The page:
From whiskey poured over ice cubes cut with a chainsaw at Truckee Tavern, to old fashioned milkshakes served up at Bud’s Ice Cream, a huge family pizza at Village Pizzeria, charred Ahi on a bed of locally grown greens at Bar of America, or maybe just cocktails around an outdoor fire pit at Moody’s with live jazz humming inside, Truckee is a foodie’s heaven.


One of the finest year-round mountain resorts in North America, Northstar California is the ultimate family travel destination renowned for its unique style of “California laid-back luxury”. As one of the beautiful mountain villages in North America, the Village at Northstar is now flourishing with life. Featuring luxury condominiums, a variety of shopping options from stylish boutiques and specialty retailers to a collection of cafés and restaurants all centered on a year-round skating rink. A longtime favorite of anyone who enjoys Lake Tahoe golf, the Northstar Golf Course gives summer visitors another great reason to stay right in Northstar. Add tennis, hiking, fly-fishing, scenic lift rides, and even geocaching to the menu, and Northstar at Tahoe has got it going on. At the hub, the Village features outdoor movies, TGI Thursdays, and roller-skating on the large rink.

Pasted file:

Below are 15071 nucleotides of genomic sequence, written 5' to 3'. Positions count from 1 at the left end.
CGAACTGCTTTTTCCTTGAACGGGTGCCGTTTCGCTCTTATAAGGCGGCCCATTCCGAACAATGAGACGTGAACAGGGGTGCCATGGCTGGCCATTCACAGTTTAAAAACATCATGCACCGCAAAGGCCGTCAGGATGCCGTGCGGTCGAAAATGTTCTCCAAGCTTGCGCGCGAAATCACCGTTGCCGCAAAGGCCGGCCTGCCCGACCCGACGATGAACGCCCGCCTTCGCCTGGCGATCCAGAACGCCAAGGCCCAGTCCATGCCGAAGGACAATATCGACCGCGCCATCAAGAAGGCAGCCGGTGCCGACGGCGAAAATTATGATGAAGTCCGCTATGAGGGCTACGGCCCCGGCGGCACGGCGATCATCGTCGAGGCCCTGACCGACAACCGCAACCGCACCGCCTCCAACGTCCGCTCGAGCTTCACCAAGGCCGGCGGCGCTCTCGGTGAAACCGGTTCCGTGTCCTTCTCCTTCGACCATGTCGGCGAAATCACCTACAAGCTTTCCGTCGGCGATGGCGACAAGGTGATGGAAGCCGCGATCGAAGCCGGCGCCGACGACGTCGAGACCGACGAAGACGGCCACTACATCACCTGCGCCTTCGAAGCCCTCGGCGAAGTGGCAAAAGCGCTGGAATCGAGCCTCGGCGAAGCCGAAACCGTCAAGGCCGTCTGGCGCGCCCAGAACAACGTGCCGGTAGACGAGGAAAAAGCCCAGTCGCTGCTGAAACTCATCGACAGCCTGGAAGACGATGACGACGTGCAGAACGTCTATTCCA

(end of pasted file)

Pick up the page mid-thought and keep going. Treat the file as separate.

The Mountain is a paradise for winter enthusiasts with 3,170 acres of skiable mountain terrain featuring 100 trails, 20 lifts, 7 award winning terrain parks, unmatched tree skiing and the perfect ski experience for every member of the family. Learn more about the Northstar mountain statistics.